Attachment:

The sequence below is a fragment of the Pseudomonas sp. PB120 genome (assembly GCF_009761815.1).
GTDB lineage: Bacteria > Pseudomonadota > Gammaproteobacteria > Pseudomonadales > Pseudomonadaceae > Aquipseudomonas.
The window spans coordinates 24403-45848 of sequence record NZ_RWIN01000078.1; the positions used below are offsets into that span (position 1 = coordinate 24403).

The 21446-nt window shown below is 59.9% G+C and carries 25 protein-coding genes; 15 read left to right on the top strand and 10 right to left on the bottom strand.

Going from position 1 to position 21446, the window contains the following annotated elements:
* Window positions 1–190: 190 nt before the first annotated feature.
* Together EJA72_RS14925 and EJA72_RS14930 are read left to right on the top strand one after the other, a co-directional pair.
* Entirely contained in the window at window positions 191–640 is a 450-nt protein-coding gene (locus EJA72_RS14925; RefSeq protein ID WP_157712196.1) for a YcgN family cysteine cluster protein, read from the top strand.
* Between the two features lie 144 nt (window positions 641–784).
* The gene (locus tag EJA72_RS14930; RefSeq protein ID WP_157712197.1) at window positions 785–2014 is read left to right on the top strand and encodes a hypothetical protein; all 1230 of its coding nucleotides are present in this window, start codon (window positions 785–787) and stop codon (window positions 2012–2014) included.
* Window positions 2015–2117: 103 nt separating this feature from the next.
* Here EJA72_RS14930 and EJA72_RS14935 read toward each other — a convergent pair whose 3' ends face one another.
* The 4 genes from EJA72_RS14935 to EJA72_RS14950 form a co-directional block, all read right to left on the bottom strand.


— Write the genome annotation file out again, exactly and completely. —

The sequence below is a fragment of the Pseudomonas sp. PB120 genome (assembly GCF_009761815.1).
GTDB lineage: Bacteria > Pseudomonadota > Gammaproteobacteria > Pseudomonadales > Pseudomonadaceae > Aquipseudomonas.
The window spans coordinates 24403-45848 of sequence record NZ_RWIN01000078.1; the positions used below are offsets into that span (position 1 = coordinate 24403).

The 21446-nt window shown below is 59.9% G+C and carries 25 protein-coding genes; 15 read left to right on the top strand and 10 right to left on the bottom strand.

Going from position 1 to position 21446, the window contains the following annotated elements:
* Window positions 1–190: 190 nt before the first annotated feature.
* Together EJA72_RS14925 and EJA72_RS14930 are read left to right on the top strand one after the other, a co-directional pair.
* Entirely contained in the window at window positions 191–640 is a 450-nt protein-coding gene (locus EJA72_RS14925; RefSeq protein ID WP_157712196.1) for a YcgN family cysteine cluster protein, read from the top strand.
* Between the two features lie 144 nt (window positions 641–784).
* The gene (locus tag EJA72_RS14930; RefSeq protein ID WP_157712197.1) at window positions 785–2014 is read left to right on the top strand and encodes a hypothetical protein; all 1230 of its coding nucleotides are present in this window, start codon (window positions 785–787) and stop codon (window positions 2012–2014) included.
* Window positions 2015–2117: 103 nt separating this feature from the next.
* Here EJA72_RS14930 and EJA72_RS14935 read toward each other — a convergent pair whose 3' ends face one another.
* The 4 genes from EJA72_RS14935 to EJA72_RS14950 form a co-directional block, all read right to left on the bottom strand.